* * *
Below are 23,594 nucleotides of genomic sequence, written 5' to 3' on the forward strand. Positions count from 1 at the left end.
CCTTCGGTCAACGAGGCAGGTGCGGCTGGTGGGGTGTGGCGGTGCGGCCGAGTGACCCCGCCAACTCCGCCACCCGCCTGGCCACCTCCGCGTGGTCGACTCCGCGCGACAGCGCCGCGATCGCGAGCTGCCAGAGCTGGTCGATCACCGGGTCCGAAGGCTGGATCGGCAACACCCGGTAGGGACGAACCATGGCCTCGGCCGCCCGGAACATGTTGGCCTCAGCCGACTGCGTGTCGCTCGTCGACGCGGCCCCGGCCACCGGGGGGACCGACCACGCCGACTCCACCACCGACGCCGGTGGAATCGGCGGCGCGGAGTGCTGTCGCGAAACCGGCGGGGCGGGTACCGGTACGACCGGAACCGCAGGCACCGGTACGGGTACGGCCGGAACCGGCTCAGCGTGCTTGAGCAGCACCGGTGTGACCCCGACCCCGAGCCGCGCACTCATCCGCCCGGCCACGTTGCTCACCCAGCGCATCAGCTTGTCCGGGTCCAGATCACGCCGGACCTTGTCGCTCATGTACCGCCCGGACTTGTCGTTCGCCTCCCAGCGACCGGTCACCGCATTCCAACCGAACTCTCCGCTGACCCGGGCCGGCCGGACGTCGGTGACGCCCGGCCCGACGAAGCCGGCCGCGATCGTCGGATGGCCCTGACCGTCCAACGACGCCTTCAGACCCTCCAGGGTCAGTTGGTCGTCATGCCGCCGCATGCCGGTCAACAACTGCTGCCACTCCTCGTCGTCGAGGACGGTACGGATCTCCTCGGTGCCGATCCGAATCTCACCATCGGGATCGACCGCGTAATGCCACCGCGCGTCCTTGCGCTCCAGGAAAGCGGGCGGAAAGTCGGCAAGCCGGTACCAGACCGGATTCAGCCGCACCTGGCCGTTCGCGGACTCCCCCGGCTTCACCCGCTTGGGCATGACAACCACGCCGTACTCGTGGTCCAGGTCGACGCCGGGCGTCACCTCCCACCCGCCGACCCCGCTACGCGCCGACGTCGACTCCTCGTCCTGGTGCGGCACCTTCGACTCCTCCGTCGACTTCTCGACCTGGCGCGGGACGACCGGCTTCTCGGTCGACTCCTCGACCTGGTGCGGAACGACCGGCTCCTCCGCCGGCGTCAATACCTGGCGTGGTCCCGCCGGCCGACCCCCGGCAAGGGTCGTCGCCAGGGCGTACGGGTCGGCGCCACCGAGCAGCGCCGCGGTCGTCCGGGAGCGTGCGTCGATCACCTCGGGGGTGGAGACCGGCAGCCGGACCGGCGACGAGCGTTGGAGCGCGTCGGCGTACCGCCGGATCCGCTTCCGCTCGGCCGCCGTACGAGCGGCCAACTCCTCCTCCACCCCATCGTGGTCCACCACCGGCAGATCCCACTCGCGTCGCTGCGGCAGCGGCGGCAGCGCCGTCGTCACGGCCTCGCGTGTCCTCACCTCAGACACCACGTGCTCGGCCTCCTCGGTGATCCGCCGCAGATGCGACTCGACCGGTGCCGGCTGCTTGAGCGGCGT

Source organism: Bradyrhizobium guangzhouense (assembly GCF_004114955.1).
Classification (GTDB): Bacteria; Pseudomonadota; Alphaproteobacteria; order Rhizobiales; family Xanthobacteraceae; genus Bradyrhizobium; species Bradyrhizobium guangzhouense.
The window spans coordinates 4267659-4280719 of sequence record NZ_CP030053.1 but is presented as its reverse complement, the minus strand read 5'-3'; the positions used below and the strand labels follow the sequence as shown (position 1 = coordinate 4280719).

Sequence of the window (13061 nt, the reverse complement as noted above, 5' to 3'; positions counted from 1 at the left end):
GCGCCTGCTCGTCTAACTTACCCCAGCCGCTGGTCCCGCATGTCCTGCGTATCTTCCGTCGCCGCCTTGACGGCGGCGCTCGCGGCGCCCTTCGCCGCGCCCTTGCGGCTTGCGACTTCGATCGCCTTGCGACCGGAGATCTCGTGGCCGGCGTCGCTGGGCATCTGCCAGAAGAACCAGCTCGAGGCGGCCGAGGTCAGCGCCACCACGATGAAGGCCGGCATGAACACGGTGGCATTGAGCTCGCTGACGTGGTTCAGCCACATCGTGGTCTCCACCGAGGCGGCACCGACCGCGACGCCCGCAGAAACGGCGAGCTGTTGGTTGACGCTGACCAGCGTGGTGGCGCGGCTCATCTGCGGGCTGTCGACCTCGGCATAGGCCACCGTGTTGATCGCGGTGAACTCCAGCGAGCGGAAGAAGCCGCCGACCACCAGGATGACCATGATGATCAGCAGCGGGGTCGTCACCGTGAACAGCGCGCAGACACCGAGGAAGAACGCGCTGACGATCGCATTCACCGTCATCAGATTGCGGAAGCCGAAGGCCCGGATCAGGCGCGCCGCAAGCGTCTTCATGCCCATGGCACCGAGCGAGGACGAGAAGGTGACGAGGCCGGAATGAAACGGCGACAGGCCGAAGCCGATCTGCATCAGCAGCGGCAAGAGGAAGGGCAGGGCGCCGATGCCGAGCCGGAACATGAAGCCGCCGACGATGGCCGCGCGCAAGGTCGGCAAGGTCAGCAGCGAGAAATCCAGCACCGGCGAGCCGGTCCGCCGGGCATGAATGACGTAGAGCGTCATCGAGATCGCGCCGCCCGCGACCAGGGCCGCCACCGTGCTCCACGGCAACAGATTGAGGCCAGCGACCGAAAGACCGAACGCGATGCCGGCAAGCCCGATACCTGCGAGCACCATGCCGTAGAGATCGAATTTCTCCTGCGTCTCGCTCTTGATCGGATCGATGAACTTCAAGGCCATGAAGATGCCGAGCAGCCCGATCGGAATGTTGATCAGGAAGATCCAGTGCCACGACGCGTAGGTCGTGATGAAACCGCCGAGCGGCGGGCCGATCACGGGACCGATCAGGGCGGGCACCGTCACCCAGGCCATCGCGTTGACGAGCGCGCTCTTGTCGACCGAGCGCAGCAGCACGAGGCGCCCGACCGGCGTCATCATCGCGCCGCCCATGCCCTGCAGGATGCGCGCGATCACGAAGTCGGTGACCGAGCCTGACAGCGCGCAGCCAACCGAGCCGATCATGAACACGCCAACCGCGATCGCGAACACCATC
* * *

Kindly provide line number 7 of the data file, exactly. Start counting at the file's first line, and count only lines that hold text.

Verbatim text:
GCGCCTGCTCGTCTAACTTACCCCAGCCGCTGGTCCCGCATGTCCTGCGTATCTTCCGTCGCCGCCTTGACGGCGGCGCTCGCGGCGCCCTTCGCCGCGCCCTTGCGGCTTGCGACTTCGATCGCCTTGCGACCGGAGATCTCGTGGCCGGCGTCGCTGGGCATCTGCCAGAAGAACCAGCTCGAGGCGGCCGAGGTCAGCGCCACCACGATGAAGGCCGGCATGAACACGGTGGCATTGAGCTCGCTGACGTGGTTCAGCCACATCGTGGTCTCCACCGAGGCGGCACCGACCGCGACGCCCGCAGAAACGGCGAGCTGTTGGTTGACGCTGACCAGCGTGGTGGCGCGGCTCATCTGCGGGCTGTCGACCTCGGCATAGGCCACCGTGTTGATCGCGGTGAACTCCAGCGAGCGGAAGAAGCCGCCGACCACCAGGATGACCATGATGATCAGCAGCGGGGTCGTCACCGTGAACAGCGCGCAGACACCGAGGAAGAACGCGCTGACGATCGCATTCACCGTCATCAGATTGCGGAAGCCGAAGGCCCGGATCAGGCGCGCCGCAAGCGTCTTCATGCCCATGGCACCGAGCGAGGACGAGAAGGTGACGAGGCCGGAATGAAACGGCGACAGGCCGAAGCCGATCTGCATCAGCAGCGGCAAGAGGAAGGGCAGGGCGCCGATGCCGAGCCGGAACATGAAGCCGCCGACGATGGCCGCGCGCAAGGTCGGCAAGGTCAGCAGCGAGAAATCCAGCACCGGCGAGCCGGTCCGCCGGGCATGAATGACGTAGAGCGTCATCGAGATCGCGCCGCCCGCGACCAGGGCCGCCACCGTGCTCCACGGCAACAGATTGAGGCCAGCGACCGAAAGACCGAACGCGATGCCGGCAAGCCCGATACCTGCGAGCACCATGCCGTAGAGATCGAATTTCTCCTGCGTCTCGCTCTTGATCGGATCGATGAACTTCAAGGCCATGAAGATGCCGAGCAGCCCGATCGGAATGTTGATCAGGAAGATCCAGTGCCACGACGCGTAGGTCGTGATGAAACCGCCGAGCGGCGGGCCGATCACGGGACCGATCAGGGCGGGCACCGTCACCCAGGCCATCGCGTTGACGAGCGCGCTCTTGTCGACCGAGCGCAGCAGCACGAGGCGCCCGACCGGCGTCATCATCGCGCCGCCCATGCCCTGCAGGATGCGCGCGATCACGAAGTCGGTGACCGAGCCTGACAGCGCGCAGCCAACCGAGCCGATCATGAACACGCCAACCGCGATCGCGAACACCATC